During a power outage, consider the advice by the Academy of Nutrition and Dietetics and ConAgra Foods, Inc., which can be found at HomeFoodSafety.org:
Before the Power Goes Out:
- Make sure that your refrigerator is set at 40 degrees F or below. Above this temperature, pathogens, which cause foodborne illness, grow more rapidly.
- Make sure that your milk and eggs are stored in the back of your refrigerator, rather than on the door, to keep them colder longer. The temperature of the refrigerator door is typically higher due to its constant opening and closing.
Should the Power Goes Out:
- Avoiding opening the refrigerator and freezer unnecessarily. The longer the doors are closed, the longer the food will remain at a cold temperature.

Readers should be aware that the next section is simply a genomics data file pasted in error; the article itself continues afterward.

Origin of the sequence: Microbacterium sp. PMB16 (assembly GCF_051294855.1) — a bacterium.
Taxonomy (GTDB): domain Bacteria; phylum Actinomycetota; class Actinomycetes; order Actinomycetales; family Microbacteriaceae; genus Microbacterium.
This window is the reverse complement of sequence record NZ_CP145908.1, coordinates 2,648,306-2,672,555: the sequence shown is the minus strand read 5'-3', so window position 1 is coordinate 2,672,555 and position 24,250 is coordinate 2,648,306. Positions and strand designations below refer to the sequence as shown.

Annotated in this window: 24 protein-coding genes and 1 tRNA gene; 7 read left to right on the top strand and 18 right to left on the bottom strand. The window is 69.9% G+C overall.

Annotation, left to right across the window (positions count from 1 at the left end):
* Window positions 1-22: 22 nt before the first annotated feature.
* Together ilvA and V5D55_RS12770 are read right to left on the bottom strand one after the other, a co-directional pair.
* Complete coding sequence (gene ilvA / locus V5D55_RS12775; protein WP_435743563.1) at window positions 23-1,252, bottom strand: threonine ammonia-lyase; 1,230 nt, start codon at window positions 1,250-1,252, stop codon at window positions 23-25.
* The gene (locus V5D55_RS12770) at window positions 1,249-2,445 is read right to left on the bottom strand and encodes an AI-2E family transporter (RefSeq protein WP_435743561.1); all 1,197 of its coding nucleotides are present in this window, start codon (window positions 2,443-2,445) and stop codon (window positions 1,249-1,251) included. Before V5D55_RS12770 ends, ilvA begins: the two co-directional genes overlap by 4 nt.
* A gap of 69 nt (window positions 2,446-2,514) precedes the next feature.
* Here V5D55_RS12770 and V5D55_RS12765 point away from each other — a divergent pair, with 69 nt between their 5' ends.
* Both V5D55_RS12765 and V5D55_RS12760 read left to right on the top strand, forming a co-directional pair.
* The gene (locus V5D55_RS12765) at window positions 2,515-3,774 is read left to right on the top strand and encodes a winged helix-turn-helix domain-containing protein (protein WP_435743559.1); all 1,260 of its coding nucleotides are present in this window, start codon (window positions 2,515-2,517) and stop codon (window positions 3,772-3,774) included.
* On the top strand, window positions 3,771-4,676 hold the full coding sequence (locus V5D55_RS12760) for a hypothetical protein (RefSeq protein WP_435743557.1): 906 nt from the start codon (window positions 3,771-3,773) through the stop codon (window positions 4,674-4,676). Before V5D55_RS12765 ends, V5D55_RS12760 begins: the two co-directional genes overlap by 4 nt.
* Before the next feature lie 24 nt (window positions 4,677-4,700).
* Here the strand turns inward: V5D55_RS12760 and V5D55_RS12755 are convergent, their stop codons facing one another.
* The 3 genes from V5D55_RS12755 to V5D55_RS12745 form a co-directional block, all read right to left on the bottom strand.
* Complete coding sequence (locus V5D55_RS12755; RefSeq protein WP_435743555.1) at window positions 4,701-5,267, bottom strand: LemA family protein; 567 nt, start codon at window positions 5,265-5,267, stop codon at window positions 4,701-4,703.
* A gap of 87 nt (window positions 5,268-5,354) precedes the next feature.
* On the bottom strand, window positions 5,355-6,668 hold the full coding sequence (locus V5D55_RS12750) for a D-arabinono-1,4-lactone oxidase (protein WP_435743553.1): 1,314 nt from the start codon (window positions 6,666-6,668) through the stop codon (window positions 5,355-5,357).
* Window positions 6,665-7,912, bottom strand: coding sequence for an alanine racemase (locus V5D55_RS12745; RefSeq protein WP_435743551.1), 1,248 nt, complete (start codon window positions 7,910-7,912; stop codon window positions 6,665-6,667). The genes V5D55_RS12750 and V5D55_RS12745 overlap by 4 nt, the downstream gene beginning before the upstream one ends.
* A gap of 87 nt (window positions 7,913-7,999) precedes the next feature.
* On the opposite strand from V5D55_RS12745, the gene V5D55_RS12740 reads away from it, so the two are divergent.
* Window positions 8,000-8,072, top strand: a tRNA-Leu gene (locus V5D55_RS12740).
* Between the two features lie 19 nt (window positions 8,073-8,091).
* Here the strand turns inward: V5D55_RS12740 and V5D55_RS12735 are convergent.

- If your power is restored within four hours, the items in the refrigerator should be safe to eat.
- A freezer that is stuffed full will stay at freezing temperatures for two days if the door remains closed. A half-full freezer will stay at freezing temperatures for one day if the door remains closed.
Once the Power is Restored:
- When your power is restored, check the temperature inside of your refrigerator and freezer. If it has risen to 45 degrees Fahrenheit or higher, the folks at HomeFoodSafety recommend that you discard any perishables such as meat, poultry, fish, dairy, egg products, soft cheese, cooked beans, cooked grains, cooked potatoes, potato salad, custard, and pudding that could potentially be spoiled.
- Wait until the temperature of the refrigerator drops to 40 degrees F or below before you restock it.
Lastly, when in doubt, throw it out.
HomeFoodSafety.org is a public awareness campaign by the Academy of Nutrition and Dietetics and Congra Foods, Inc., dedicated to providing home food safety statistics, information about foodborne illness (also known as food poisoning), and safe food handling information and tips.
For more home safety tips, visit www.homefoodsafety.org.